Time and priorities

Michael Schluter, September 2005

We have all got used to the idea that money is our scarcest resource. So at both a personal and a professional level, much time and effort goes into working out how best to allocate it, budget it, spend it, tax it and invest it. Various academic disciplines have developed to ensure its efficient use, including accounting and economics.

However, it is now gradually dawning on people that there is a resource which is even more scarce than money: time. As Jesus pointed out, none of us can add even a single year to the length of our lives. It is an absolutely fixed resource, even though we can’t measure how much of it each of us has left. But it is curious that even though we speak of allocating time, budgeting it, spending it and investing it, there is no academic discipline studying its use. Perhaps if there was we should call it ‘chronomics’ (from the Greek chronos meaning time).

Cash-rich, time-poor

Why are we all so short of time today? Why is it such an issue for our generation? There are several factors. The internet and cheap phone calls make it possible to keep in touch with many more people than ever before; it is said that today we contact as many people in a week as a medieval person met in a lifetime. Our wealth requires time to manage; those who do not have a car do not have to get insurance for one, nor arrange to have it repaired or serviced. New entertainment possibilities, whether this is watching the cricket or listening to an iPod, were not part of life 50 years ago. We have so many more opportunities to travel, watch sport or films, explore ideas or places, than ever before.

So many of us find ourselves cash-rich (if ‘cash’ is taken to include our mortgaged homes and leased cars) but time-poor. Does the Bible say anything to help us think ‘chronomically’? The main reason we might expect significant biblical interest in this subject is because the issue of time is fundamentally about relationships, and Christianity is a ‘relational’ religion. Time is the currency of relationships – that is, time use measures in a very crude sense, and with some exceptions due to distance, how much value we place on different relationships.

Time and relational priorities

We first need to go back to the old Sabbath commandment. The idea of one day off in seven is not due to natural phenomena – like the day, the week, the year – but due to revelation in the early Jewish Scriptures (Genesis 2:1–3). It is about rhythm in life and work–life balance.

Above all, it is about relational priorities. In the Ten Commandments God requires of us that we give absolutely first priority in our time allocation to our relationship with him. Not only that, but he requires that any children of employees we have are not required to work on this shared day off. Clearly in the New Testament, the shared day off does not need to be a Sunday, but I would argue that the principle of a shared day off, and the need for family and household enforcement, still stands.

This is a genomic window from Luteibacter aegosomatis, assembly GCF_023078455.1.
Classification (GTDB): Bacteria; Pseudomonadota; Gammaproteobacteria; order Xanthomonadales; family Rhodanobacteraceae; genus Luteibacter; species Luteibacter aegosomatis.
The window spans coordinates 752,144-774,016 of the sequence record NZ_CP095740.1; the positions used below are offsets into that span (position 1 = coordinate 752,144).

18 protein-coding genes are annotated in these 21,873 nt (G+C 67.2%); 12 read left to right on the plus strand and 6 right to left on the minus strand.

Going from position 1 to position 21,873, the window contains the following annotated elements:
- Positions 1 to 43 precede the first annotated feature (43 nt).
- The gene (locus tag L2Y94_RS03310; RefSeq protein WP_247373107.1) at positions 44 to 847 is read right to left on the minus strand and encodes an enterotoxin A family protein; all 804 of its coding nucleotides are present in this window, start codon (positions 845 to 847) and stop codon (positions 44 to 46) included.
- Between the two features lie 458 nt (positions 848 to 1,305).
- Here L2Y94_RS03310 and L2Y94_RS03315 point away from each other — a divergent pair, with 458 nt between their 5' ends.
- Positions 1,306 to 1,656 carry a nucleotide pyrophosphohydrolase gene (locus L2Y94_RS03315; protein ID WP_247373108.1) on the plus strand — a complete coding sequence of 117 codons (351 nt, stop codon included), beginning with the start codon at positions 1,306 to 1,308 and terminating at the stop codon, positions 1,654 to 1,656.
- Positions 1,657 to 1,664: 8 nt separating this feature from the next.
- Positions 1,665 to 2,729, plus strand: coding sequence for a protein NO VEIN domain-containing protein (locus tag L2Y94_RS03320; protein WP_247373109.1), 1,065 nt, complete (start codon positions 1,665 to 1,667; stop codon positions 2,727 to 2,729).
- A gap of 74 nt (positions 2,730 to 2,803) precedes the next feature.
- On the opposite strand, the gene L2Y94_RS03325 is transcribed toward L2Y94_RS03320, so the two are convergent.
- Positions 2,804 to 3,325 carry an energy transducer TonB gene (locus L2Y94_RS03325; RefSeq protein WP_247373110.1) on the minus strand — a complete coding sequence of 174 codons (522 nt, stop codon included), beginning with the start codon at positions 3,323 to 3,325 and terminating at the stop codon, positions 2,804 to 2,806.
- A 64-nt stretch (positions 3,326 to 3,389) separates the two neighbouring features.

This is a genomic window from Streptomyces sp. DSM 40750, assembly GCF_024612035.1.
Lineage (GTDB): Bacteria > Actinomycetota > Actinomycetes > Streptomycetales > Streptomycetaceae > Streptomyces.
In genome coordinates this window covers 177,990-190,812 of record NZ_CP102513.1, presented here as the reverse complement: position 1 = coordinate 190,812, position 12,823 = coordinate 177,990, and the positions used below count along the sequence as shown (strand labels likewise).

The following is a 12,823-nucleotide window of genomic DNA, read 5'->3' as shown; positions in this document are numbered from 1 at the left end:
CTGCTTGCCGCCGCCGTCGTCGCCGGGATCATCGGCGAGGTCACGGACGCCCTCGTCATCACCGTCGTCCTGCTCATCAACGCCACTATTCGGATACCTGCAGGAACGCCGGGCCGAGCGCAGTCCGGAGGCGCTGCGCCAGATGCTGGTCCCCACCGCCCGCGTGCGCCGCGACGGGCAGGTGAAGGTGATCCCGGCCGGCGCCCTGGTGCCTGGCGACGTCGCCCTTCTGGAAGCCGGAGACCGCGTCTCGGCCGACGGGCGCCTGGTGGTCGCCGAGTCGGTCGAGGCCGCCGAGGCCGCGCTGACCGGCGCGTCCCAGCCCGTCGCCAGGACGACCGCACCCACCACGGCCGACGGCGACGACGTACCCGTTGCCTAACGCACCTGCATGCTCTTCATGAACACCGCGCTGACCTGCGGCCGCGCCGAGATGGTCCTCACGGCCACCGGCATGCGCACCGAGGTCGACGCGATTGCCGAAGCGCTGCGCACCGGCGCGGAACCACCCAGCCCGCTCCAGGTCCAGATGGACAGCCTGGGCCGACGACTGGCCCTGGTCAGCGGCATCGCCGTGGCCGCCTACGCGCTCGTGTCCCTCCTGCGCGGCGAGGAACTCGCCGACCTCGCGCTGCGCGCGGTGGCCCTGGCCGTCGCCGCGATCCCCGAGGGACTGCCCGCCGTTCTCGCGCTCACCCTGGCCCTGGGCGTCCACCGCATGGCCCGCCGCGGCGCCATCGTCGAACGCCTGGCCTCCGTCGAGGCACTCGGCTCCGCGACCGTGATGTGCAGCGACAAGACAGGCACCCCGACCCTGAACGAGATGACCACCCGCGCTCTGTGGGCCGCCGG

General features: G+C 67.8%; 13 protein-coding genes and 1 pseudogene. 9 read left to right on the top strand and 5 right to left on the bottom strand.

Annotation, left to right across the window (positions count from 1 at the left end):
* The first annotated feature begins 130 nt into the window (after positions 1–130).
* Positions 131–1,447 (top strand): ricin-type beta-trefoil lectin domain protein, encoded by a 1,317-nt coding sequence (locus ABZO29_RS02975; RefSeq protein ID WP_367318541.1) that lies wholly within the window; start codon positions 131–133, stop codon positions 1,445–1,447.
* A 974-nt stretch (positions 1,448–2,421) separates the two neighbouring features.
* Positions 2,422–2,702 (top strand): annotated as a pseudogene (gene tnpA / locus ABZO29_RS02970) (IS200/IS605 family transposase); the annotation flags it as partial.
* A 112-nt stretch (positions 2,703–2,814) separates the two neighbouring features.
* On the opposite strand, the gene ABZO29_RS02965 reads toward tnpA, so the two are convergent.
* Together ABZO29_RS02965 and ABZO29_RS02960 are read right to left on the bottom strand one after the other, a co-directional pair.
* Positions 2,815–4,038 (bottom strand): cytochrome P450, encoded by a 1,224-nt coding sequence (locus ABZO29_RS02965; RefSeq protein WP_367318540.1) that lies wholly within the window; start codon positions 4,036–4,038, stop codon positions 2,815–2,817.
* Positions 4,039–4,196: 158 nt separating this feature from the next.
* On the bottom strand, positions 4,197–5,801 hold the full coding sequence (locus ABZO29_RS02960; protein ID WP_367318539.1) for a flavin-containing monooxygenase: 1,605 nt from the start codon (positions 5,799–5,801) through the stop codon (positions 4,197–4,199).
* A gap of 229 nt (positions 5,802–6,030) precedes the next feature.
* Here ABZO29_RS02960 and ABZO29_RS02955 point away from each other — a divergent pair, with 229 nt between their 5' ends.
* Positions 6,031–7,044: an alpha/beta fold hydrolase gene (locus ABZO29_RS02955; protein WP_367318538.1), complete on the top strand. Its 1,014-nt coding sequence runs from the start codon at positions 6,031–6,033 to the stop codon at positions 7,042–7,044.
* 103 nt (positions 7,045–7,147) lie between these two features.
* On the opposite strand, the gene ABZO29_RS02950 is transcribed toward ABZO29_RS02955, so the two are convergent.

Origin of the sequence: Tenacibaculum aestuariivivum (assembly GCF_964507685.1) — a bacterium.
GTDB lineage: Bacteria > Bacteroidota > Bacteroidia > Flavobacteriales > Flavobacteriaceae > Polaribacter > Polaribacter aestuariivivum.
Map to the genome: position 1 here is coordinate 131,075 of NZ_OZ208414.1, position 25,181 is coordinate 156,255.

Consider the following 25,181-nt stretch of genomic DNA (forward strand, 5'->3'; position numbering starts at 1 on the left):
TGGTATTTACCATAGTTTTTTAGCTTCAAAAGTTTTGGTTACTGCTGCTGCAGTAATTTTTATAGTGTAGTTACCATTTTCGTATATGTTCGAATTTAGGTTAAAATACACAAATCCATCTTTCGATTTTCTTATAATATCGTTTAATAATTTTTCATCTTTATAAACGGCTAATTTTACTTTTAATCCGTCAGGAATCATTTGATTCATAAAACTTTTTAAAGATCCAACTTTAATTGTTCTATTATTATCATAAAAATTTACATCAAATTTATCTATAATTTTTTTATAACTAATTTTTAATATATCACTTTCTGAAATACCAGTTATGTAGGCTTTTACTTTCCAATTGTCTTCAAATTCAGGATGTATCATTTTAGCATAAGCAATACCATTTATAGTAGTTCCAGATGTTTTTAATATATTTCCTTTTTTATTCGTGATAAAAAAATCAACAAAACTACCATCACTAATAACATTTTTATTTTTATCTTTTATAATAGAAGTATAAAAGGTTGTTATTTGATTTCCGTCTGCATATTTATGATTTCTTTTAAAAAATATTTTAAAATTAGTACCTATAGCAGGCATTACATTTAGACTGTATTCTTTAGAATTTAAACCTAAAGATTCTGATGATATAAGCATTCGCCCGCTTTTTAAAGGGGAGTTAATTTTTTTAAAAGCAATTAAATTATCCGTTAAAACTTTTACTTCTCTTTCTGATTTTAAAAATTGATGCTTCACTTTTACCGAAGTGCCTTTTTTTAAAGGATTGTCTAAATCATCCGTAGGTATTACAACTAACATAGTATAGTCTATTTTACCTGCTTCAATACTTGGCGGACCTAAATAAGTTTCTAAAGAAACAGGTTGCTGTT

What are we meant to do with this shared day off? Paul implies that Christians met regularly on the first day of the week, i.e. Sundays (1 Corinthians 16:1–2). The account in Deuteronomy of the ‘ten words’ suggests that family life is meant to receive attention and that low-income workers are to have a day off each week. The Israelites had been slaves in Egypt; their experience should cause them to protect those on low incomes from suffering under a seven-day pattern (Deuteronomy 5:12–15). Indeed, even today it is mainly those on low incomes who serve us at weekends. Harold Macmillan, the former Conservative Prime Minister, was right to call the Sabbath the first and greatest employee act in history. And Sunday is also meant as a day of rest, a day for the relationship, so to speak, we have with ourselves (Mark 2:27–28; Matthew 22:39).

The Example of Jesus

In his own life and work Jesus teaches us important lessons about the use of our time. For example, probably the most significant decision Jesus made was who would be his twelve disciples; this would be the group he would eat with, teach, and live alongside for three years of public ministry. Before making this huge ‘time expenditure’ decision, he spent a whole night in prayer (Luke 6:12).

We can draw two lessons from this. We need to be ‘intentional’ about who we spend our time with, and not let it all be just a matter of chance. And we need to pray before we make this absolutely vital decision. After all, in relational terms no decision is more important than this. But always, it is God who must have first pick of our time – not just with one day a week completely dedicated to what he wants us to do (and not do), but on every other day of the week as well.

For further reading see the two Cambridge Papers by Paul Mills on the theology of time: (1) and (2).


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Category: News and Reviews

September, 2005

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